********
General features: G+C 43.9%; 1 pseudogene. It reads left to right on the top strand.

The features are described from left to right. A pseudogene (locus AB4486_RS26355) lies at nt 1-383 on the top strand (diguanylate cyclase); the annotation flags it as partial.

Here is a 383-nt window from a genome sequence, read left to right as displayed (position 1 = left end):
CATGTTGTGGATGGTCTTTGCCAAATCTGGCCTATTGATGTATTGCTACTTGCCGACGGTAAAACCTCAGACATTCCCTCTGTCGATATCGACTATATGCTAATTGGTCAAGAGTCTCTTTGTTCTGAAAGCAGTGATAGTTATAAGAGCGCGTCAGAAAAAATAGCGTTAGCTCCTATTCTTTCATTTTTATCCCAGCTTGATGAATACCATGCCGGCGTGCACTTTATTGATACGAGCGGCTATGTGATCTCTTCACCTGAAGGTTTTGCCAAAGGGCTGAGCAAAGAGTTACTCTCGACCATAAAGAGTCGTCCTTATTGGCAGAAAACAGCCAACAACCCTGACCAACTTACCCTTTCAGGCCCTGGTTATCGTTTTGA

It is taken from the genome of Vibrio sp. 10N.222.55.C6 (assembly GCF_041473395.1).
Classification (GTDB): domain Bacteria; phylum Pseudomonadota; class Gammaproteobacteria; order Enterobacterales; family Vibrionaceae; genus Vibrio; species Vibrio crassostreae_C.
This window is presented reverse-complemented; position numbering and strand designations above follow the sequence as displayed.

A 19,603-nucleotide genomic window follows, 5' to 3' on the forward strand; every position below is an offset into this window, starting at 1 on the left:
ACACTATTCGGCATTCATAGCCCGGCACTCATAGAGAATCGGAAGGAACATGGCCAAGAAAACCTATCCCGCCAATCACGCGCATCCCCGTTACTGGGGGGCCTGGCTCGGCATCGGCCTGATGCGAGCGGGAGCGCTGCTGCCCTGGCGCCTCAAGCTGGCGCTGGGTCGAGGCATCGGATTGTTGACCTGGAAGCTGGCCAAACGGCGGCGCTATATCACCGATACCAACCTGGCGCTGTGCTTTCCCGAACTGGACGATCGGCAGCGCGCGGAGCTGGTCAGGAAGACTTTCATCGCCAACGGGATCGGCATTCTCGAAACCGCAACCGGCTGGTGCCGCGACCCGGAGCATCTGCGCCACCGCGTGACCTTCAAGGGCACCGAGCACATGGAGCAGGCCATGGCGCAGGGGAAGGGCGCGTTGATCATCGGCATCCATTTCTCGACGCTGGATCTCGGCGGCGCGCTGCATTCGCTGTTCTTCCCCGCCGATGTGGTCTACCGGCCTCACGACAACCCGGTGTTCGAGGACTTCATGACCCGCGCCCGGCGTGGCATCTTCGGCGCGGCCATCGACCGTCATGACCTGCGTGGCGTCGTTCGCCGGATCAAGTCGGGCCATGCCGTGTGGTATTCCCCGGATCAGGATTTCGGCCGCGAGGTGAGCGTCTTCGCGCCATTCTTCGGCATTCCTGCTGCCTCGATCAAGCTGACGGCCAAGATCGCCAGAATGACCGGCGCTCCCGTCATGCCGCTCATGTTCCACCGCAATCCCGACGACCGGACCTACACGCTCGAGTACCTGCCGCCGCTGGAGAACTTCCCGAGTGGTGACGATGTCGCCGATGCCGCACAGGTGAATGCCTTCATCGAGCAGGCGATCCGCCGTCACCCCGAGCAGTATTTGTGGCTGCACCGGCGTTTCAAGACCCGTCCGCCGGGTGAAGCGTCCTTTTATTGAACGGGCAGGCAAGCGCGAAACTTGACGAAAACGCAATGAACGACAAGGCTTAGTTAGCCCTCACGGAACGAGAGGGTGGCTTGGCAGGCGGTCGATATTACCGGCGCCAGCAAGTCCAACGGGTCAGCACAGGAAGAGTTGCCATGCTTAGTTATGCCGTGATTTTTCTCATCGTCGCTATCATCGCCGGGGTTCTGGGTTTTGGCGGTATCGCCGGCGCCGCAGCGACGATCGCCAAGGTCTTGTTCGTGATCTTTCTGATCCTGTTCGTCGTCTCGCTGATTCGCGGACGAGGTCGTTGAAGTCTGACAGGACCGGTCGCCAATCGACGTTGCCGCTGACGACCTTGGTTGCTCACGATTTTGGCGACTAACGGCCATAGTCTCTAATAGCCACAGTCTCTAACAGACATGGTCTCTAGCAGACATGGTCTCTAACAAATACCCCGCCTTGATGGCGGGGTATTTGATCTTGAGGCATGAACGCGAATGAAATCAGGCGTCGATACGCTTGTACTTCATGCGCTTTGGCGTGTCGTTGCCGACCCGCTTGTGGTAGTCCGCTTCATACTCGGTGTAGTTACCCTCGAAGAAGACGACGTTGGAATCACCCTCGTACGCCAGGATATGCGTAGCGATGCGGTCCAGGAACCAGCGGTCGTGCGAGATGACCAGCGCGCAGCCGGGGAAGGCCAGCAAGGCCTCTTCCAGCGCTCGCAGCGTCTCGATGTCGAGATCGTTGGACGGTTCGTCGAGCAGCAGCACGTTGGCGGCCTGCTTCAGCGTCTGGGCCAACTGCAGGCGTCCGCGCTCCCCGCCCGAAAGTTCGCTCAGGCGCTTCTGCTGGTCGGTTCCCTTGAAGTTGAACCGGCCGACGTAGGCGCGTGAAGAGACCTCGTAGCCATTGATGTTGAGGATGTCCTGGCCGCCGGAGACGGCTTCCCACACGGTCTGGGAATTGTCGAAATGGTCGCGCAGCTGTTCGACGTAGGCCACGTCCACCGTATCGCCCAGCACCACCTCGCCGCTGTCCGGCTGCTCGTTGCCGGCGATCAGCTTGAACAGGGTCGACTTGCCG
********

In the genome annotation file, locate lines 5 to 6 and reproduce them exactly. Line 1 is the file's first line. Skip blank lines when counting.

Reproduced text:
It is taken from the genome of Vibrio sp. 10N.222.55.C6 (assembly GCF_041473395.1).
Classification (GTDB): domain Bacteria; phylum Pseudomonadota; class Gammaproteobacteria; order Enterobacterales; family Vibrionaceae; genus Vibrio; species Vibrio crassostreae_C.